Malaparte, Curzio. La Peau. Paris: Les Éditions Denoël, le 30 Août 1949. Second edition, first French edition, translated by René Novella. 18.5 cm. 504 numbered pages, verso of page 505 blank.
This copy is signed, inscribed and dated to the legendary Italian author and publisher of La Voce, Giuseppe Prezzolini, with whom Malaparte had long personal and professional relationships. The dedication reads: “al mio caro Giuseppe Prezzolini questi <<tatuaggi>> affetuosamente il suo Curzio Malaparte Parigi 5 ottobre 1949.” (To my dear Giuseppe Prezzolini these ‘tattoos’ affectionately your Curzio Malaparte October 5, 1949.) This copy also has the book plate of the medieval scholar Isa Ragusa, whose family enjoyed a warm relationship with Prezzolini during Prezzolini’s tenure at Columbia University (1929 – 1962). Dr. Ragusa’s father, Andrea Ragusa, published Prezzolini’s Repertorio bibliografico della storia e della critica della letteratura italiana 1933 – 1945 under the S. F. Vanni imprint in New York 1946 – 1948.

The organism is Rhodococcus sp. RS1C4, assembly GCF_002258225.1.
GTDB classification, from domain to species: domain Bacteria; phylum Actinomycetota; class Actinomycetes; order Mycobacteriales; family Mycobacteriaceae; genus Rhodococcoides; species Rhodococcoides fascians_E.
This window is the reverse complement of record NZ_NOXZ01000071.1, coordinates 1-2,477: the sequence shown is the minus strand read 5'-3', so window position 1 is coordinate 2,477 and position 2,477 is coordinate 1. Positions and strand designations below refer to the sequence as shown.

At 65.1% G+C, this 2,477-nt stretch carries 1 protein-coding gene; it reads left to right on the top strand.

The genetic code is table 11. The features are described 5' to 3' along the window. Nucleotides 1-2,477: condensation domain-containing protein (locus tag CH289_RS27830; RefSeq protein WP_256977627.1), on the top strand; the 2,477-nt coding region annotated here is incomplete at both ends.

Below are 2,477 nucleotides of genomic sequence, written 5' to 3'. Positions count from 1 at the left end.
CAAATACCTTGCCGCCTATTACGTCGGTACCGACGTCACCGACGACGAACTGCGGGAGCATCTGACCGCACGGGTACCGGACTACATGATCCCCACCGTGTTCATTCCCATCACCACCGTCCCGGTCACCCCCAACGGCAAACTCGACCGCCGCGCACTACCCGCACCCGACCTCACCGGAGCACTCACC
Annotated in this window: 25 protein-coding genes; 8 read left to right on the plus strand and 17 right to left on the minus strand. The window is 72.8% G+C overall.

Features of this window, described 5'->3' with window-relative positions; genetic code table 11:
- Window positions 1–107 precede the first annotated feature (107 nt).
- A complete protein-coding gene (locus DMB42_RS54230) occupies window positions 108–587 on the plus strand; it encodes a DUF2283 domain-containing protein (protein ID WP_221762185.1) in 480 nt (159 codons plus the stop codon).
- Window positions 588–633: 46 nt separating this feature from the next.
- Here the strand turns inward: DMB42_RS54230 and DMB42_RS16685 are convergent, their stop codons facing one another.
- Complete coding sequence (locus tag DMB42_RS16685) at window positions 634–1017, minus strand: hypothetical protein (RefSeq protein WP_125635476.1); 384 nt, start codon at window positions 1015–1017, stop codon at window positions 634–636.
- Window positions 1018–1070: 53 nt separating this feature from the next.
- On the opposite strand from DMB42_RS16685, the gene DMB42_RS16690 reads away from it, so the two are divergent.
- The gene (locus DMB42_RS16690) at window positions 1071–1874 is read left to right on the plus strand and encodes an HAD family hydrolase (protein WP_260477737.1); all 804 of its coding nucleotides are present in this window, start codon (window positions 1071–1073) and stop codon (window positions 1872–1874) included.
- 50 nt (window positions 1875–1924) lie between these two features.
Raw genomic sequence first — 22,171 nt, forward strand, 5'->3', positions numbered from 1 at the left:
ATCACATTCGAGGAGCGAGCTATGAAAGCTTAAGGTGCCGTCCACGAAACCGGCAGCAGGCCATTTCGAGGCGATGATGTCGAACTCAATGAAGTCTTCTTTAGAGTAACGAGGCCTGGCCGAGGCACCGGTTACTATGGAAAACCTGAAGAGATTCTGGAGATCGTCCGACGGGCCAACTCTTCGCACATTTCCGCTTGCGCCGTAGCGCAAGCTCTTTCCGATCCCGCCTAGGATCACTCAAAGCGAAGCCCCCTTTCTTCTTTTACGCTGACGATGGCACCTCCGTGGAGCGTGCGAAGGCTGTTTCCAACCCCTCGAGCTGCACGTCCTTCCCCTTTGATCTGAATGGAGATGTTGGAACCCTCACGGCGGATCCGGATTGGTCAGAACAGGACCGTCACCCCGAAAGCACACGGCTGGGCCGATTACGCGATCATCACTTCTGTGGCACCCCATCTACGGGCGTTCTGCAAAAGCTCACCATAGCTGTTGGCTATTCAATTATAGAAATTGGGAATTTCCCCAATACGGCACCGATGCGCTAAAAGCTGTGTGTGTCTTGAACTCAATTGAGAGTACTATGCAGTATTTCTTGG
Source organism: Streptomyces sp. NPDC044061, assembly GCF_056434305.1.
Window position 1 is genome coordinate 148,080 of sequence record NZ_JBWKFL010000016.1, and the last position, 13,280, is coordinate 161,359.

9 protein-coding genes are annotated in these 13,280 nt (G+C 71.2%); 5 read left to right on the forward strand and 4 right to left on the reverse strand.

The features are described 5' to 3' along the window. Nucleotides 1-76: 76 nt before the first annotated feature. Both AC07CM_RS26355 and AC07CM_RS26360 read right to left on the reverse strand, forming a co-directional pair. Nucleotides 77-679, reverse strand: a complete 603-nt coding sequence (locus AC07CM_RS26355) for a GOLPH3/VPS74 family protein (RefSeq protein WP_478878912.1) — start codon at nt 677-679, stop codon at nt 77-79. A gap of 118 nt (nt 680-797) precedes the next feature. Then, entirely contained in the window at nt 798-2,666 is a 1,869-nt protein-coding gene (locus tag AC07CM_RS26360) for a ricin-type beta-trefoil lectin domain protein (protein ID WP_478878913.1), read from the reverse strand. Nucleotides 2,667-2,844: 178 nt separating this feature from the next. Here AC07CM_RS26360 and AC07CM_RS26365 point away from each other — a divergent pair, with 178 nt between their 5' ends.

In lieu of a preface, Malaparte inserted a letter to his surviving French comrades of World War I, in whose army Malaparte enlisted at age sixteen and fought with valor and was awarded the croix de guerre avec palme, in two citations.
In 1931, Malaparte published in France (Paris : Grasset) Le Technique du coup d’État the first book published against Hitler in Europe, according to Malaparte, which was banned in Italy and Germany, and, for which he was punished by internal exile on the Island of Lipari until 1938, with a release under house arrest. Mobilized in 1940, Malparte was sent to the eastern front under General Messe. The Germans arrested him in 1941 for article he wrote about the events on the eastern front for Corriere della Sera later to appear after the war as The Volga Rises in Europe (La Volga naît en Europe. Domat, Paris, 1948.)
This is a paper-bound copy still partially unopened, presented to Prezzolini after the Second World War when the two old friends were reunited in Paris in 1949. The paper is brittle and browning, yet, despite its fragility this copy of “Skin” is a remarkable souvenir of Malaparte’s scathing depiction of the depravity unleashed in Naples during and after the war, especially during the occupation, which he gave to Prezzolini with the inscribed euphemism, “tatuaggi.” Prezzolini spent the war years in the safety of the United States, while his old friend and fellow journalist saw action, wrote about what he saw, and by telling the truth, was punished and reviled by his own countrymen.